By now, I was swatting at the bugs so frantically that I ended up clawing Hubby. I “borrowed” his hat and spent the rest of the walk constantly fanning my head to keep the buggers away. It wasn’t just mosquitoes, it was also flies, bees, and butterflies. I don’t know why flying insects like me so much, but as soon as I’m outside, I’m usually getting buzzed at. Anyways, I did get some good shots of flowers. Of course I have to take pictures of flowers when I’m hiking! Mmm, flowers.
When we finished our hike and the bugs were done feasting on my flesh and blood, we came out by the fire tower.
The fire tower is used to keep an eye out for smoke (and fires starting) during the dry season. Hubby was surprised no one was manning it, but it’s been raining a lot lately, so maybe they don’t have to right now. At any rate, I decided to climb it. Yes, you can climb it. However, there is a sign that says you do so at your own risk. Oh well, here goes nothing!
The stairs and landings are wooden, but the rest of the structure is thin, light metal. It looked pretty sturdy, but once I started to get up higher, it started to sway with my movements. Yikes. Oh well, yodo!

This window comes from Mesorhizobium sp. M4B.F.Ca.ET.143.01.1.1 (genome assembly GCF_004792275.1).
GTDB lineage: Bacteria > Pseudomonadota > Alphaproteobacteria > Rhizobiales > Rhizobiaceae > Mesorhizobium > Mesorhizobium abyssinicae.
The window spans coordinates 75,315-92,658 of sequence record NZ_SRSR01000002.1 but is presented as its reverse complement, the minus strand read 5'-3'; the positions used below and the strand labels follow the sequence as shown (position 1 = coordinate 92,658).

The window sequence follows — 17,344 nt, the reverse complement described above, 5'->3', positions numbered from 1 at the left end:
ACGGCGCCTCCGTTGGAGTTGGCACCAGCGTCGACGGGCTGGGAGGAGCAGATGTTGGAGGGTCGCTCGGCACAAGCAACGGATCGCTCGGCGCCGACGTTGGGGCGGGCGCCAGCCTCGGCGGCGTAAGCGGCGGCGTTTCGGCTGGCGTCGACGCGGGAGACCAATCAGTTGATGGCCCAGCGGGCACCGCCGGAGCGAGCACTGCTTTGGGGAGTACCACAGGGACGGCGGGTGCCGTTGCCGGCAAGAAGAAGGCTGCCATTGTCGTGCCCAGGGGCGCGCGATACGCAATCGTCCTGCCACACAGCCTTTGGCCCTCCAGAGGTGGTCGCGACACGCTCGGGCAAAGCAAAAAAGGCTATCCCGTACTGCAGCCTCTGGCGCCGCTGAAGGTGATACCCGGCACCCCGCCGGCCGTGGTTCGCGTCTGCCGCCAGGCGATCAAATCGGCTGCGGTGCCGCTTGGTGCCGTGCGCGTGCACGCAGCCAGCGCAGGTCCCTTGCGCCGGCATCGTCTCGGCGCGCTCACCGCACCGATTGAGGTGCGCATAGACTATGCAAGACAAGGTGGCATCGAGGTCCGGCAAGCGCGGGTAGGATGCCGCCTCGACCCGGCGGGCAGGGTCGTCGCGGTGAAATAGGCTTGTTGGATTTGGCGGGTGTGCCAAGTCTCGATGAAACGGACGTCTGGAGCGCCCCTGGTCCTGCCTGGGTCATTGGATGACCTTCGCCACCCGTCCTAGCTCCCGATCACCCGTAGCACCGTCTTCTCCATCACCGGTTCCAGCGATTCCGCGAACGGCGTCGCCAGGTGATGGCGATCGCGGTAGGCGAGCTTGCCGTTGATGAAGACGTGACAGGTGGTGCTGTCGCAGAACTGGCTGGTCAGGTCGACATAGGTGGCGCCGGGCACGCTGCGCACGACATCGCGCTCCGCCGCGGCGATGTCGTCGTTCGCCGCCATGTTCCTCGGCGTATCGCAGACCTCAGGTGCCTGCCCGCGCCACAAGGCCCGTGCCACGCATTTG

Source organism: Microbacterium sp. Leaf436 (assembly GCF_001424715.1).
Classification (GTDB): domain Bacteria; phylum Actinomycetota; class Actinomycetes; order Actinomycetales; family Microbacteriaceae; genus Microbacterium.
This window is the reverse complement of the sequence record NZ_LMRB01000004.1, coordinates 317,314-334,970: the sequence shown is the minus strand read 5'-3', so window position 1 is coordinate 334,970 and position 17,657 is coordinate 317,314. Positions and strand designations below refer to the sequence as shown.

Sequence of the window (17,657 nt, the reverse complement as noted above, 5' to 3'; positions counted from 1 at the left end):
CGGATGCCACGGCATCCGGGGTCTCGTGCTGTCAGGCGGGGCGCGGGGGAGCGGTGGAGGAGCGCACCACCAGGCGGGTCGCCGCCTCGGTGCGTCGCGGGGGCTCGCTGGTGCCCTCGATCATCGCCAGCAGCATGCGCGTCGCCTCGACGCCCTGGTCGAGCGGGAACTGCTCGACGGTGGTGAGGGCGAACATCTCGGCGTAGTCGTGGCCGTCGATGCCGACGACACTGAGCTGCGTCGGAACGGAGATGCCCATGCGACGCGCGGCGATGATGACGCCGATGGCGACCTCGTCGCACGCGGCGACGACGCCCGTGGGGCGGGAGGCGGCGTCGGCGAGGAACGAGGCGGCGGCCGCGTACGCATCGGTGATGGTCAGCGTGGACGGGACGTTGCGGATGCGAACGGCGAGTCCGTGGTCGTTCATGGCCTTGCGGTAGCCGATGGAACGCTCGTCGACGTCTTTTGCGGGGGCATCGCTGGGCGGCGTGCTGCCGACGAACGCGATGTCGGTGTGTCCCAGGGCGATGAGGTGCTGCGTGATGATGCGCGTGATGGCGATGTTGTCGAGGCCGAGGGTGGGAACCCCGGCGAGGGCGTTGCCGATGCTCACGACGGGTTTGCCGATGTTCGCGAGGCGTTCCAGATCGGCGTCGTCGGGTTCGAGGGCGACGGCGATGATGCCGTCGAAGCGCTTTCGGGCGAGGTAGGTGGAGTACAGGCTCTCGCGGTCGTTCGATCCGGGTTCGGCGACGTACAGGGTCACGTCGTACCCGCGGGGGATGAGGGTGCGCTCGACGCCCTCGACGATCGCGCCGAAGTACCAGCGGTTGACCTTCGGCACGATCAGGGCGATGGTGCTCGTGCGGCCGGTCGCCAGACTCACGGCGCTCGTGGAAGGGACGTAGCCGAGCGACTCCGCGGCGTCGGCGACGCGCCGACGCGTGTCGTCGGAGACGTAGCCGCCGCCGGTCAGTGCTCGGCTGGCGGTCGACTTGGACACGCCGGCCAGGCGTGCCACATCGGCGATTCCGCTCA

Hubby has a ghastly fear of heights, so he stayed on the ground and waited, very patiently. I took pictures of him at each level, just to see how high up I was getting. It was pretty fun!
Yes, that is him in the middle of the third picture. He’s doing the same thing he was doing in the first picture. During his long wait, he went from the tree, to the sign; from checking his phone to looking around. He was such a great sport to let me have my fun. In the final picture, he’s standing at the base of the tree. I was scary high, but it was cool!
The top of the fire tower had metal walls full of graffiti from sharpie markers. It looked like it got painted over every season because nothing looked very old. Still, it was cool to see the names of all the people that had made it to the top. There was writing on the first step after each landing, also. It usually said something like “Keep going!” or “You’re almost there!” I didn’t stop to take a picture of these because I was desperately holding onto the railing.